Pitfalls to avoid as holiday season work parties return

Sunira Chaudhri

Sunira Chaudhri

Toronto Employment Lawyer

Holiday parties can, however, be a hotbed for workplace problems without some active planning and forethought. This is especially the case this year when parties have been reintroduced by many companies for the first time after the pandemic.

My law firm celebrated the holiday season with our own in-person holiday party last week.

 

It was great to shut down the office for the afternoon, lunch at Tutti Matti and then take up some mini golf in the downtown core. While our team collaborates in the office every day, it was simply tremendous to step away from the office to connect with our colleagues and celebrate the end of a great year.

 

Holiday parties can, however, be a hotbed for workplace problems without some active planning and forethought. This is especially the case this year when parties have been reintroduced by many companies for the first time after the pandemic.

 

Where employers have traditionally had to be mindful of the appropriateness of workplace party activities, location and alcohol intake, added to that is the consideration that your workplace party may live online well after the lights turn on.

 

Employees’ use of social media during a holiday party can set the tone for how your organization is perceived.

 

Last year I wrote about a workplace party at the Charley Victoria’s All Day Apres bar at Big White Ski Resort in British Columbia. Party goers were caught on video dancing maskless during a COVID lockdown. After the video went viral, the company moved to terminate employees who violated public health regulations.

 

Of course, the viral video content was damaging to the ski resort as offending employee conduct often is.

 

Here are some tips for employer and employees to follow this holiday season if attending a party:

 

Alcohol Intake — Employers should be mindful of alcohol consumption at holiday parties. To be extra careful, consider issuing two “drink tickets” per employee to help moderate consumption. Employees too should be cautious about alcohol intake. Even though you’re off the clock, being under the influence could lead to inappropriate behaviour and possible workplace discipline.

 

Transport — If employees are free to imbibe alcohol at your holiday party, consider offering to cover the cost of a taxi or Uber home or to the nearest train station. This helps ensure employees are leaving their cars at home.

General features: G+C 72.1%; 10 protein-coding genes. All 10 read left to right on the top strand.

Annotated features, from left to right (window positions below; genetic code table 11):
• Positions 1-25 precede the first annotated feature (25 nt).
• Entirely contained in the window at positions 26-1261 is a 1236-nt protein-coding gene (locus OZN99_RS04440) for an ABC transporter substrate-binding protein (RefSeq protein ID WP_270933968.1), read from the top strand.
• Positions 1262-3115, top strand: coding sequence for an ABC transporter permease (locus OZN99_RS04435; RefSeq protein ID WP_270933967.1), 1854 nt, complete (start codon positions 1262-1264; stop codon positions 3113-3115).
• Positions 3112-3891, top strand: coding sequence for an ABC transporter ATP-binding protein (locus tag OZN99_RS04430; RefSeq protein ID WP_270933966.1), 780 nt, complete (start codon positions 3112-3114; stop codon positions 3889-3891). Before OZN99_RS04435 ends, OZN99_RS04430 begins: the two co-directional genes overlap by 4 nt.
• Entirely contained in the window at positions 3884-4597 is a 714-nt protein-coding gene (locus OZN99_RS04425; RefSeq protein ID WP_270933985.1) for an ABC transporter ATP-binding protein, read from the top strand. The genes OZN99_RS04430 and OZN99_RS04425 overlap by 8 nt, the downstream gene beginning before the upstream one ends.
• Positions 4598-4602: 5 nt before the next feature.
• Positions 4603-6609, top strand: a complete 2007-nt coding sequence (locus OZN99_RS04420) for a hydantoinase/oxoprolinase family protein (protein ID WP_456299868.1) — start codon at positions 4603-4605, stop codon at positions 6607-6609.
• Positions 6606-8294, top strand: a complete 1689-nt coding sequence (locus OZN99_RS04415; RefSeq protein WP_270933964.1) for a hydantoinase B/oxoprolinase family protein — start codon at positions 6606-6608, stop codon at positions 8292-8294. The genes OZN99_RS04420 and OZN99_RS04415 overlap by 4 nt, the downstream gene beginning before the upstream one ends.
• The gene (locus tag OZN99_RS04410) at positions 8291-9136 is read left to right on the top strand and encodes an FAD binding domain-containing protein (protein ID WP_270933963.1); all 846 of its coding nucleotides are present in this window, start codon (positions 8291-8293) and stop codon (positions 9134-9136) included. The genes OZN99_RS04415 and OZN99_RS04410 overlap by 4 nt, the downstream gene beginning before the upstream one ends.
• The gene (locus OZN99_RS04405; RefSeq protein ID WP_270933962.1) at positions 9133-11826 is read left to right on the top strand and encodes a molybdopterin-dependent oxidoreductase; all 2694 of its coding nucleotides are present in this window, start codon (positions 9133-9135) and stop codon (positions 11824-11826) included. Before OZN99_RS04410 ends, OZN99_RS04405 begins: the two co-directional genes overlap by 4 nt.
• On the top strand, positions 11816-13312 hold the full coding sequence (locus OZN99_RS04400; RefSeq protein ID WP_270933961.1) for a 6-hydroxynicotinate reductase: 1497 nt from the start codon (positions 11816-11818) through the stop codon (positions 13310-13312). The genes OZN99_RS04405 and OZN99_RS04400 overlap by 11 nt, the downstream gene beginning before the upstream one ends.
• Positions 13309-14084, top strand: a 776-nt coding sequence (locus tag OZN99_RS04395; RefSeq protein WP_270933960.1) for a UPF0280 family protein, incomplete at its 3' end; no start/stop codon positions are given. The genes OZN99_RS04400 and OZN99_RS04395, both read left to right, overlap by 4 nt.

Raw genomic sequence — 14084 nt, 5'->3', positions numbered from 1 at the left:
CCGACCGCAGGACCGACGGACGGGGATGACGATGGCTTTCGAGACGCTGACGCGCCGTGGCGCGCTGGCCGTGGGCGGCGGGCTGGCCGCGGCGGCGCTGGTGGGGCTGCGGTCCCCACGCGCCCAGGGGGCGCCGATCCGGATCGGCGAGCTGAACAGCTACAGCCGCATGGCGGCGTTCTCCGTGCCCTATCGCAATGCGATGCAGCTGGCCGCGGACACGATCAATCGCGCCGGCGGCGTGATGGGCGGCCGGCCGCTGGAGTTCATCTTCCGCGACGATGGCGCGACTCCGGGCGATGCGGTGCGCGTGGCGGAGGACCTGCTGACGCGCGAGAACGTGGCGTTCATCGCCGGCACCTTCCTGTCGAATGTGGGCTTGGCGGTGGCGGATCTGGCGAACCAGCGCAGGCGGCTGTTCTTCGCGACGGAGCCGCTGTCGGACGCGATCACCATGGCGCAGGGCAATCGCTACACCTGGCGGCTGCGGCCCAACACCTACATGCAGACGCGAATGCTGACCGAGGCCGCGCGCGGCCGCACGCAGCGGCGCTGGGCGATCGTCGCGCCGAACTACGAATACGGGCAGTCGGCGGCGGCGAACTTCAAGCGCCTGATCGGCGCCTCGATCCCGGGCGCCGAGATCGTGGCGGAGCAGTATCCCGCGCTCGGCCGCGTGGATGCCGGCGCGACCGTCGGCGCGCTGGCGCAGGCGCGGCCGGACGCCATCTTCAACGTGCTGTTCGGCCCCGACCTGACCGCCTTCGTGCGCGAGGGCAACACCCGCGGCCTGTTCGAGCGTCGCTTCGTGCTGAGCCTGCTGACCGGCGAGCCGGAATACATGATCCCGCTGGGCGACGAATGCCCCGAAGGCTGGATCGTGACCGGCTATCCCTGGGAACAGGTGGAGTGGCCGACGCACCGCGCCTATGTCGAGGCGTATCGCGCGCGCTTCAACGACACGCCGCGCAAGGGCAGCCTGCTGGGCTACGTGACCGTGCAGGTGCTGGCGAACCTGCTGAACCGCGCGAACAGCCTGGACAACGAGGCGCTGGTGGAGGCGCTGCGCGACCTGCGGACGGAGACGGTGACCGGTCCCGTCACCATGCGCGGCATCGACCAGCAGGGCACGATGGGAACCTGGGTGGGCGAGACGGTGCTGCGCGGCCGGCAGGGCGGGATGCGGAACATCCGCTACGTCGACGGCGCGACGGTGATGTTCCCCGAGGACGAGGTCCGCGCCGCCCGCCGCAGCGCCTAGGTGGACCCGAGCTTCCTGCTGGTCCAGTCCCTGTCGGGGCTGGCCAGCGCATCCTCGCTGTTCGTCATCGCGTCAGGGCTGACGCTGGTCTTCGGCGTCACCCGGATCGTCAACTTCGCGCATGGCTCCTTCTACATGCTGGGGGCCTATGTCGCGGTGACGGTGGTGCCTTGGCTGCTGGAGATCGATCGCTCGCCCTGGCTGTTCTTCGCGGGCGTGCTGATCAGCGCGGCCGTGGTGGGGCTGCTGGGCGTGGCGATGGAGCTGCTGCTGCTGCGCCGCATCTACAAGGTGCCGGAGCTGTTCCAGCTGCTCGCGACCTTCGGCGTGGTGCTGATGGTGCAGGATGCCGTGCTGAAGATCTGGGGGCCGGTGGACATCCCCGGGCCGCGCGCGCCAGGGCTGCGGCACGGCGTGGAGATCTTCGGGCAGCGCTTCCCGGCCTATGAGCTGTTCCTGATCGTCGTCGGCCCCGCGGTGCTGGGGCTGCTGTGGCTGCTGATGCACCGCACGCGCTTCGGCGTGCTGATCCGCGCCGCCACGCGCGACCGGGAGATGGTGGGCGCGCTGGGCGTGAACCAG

Social Media — Employees and employers should give extra thought to posting photos and videos during a holiday party. Unmoderated content online could be unflattering and impact your company’s brand.

 

Management Conduct — It’s always best for management to consider a workplace outing as an extension of their office duties. Employers should engage in a quick refresher with management in advance of a holiday company outing. Managers are still in positions of power at holiday parties and should be careful, in particular, about relaxing protocol during a social outing.

 

With much of the world still remote or hybrid, in-person gatherings during the holiday season can do a lot to improve morale and retention at your organization. Using this time to thank employees for their hard work and dedication can pay off in dividends.

 

As we continue to be plagued by various strains of the flu, RSV and COVID, some employees may have to opt out of an in-person gathering. Find another way to help them celebrate the holiday season (like ordering takeout).

 

Use these tips to avoid common pitfalls and instead, view your holiday party as an opportunity to grow relationships and build bonds.

 

Have a workplace issue? Maybe I can help! Email me at sunira@worklylaw.com and your question may be featured in a future column.

 

The content of this article is general information only and is not legal advice.

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